Quoting Goldenshield (Reply 8):
Quoting EI A330-200 (Reply 7):
This is just not true, especially for a 73G. 738 and 73G regularly did LAX & SNA to HNL, which is 2245nm.

You must realize that for a given runway, you must be light enough to actually takeoff from it, so it's not the takeoff distance required that's the issue, but rather, how heavy can they be for a given takeoff distance.

I'm hoping that you simply mis-quoted me. I know that planes must be "light enough to actually take off from it." Working for CO, we don't have any problems taking off from LAX's runways. Not really applicable to my discussion.

Quoting Vikkyvik (Reply 21):

Quoting VC10DC10 (Reply 20):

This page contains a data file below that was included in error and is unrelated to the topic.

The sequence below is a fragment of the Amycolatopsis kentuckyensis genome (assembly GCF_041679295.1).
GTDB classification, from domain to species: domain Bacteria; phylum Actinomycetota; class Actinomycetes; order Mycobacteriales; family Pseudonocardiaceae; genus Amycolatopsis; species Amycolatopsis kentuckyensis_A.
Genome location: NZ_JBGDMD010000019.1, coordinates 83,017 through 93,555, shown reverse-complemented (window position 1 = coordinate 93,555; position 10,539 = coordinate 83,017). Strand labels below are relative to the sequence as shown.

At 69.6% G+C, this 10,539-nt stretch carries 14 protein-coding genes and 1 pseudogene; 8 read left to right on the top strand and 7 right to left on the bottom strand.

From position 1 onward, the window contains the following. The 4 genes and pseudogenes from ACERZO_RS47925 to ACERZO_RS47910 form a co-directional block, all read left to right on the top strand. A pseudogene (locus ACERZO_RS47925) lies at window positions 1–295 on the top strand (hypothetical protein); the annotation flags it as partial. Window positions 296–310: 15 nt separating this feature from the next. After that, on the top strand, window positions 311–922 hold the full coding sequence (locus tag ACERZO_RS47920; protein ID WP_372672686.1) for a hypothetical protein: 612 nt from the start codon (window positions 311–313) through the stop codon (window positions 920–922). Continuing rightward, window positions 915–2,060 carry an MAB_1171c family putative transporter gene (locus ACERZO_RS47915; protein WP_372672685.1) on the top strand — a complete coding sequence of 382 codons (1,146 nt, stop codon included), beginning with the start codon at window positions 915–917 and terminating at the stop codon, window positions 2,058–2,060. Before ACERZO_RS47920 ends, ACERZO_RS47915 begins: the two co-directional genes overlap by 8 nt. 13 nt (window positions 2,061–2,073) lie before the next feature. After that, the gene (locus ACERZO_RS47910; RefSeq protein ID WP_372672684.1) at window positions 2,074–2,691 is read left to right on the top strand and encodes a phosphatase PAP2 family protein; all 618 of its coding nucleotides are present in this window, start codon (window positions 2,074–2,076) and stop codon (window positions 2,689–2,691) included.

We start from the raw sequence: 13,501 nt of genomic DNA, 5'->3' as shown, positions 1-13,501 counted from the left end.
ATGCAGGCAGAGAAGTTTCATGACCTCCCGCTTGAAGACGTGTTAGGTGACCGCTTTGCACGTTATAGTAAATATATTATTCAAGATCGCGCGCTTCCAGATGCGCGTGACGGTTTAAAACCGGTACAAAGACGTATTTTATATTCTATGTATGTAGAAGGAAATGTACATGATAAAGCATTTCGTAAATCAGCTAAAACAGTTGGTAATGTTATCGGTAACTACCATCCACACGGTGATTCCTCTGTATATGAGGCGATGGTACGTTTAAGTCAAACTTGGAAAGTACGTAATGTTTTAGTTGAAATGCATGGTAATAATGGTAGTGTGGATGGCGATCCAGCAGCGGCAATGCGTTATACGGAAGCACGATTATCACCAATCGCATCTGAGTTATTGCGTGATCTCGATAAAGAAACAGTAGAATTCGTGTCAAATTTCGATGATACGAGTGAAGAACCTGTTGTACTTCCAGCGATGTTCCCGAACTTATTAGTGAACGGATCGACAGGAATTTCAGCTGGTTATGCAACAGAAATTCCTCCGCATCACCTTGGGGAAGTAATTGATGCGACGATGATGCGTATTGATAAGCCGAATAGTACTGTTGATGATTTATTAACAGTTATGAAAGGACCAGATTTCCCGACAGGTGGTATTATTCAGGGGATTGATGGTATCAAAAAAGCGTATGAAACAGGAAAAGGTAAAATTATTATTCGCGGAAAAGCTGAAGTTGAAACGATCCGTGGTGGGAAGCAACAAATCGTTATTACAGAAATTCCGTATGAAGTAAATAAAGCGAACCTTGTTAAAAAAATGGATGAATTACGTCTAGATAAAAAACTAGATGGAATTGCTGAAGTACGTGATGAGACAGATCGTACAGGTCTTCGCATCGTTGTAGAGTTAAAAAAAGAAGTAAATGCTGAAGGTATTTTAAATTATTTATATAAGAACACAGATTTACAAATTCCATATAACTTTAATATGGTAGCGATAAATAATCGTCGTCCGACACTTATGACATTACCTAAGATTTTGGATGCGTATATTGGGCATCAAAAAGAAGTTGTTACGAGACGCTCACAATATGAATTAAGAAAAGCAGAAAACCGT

With the exception of a few redeyes to places like MSP.

What do you mean?

LAX typically takes off over water, during the day as well as at night.

At night, it's the landings that switch to over-water. I'd be surprised if they allowed any takeoffs over land in the middle of the night.

I think that Vikky mis-intrepreted what you meant. I'm thinking she went for most of the LAX Red-eyes were Trans-Pacs, with the exception of a few to MSP. I'm thinking she's confusing destinations with take-off clearances.



Long live Aer Lingus, the Flying Shamrock!
User currently onlineGoldenshield From United States of America, joined Jan 2001, 6003 posts, RR: 14
Reply 23, posted (5 years 7 months 4 days 3 hours ago) and read 2295 times:



Quoting EI A330-200 (Reply 22):
I'm hoping that you simply mis-quoted me. I know that planes must be "light enough to actually take off from it." Working for CO, we don't have any problems taking off from LAX's runways. Not really applicable to my discussion.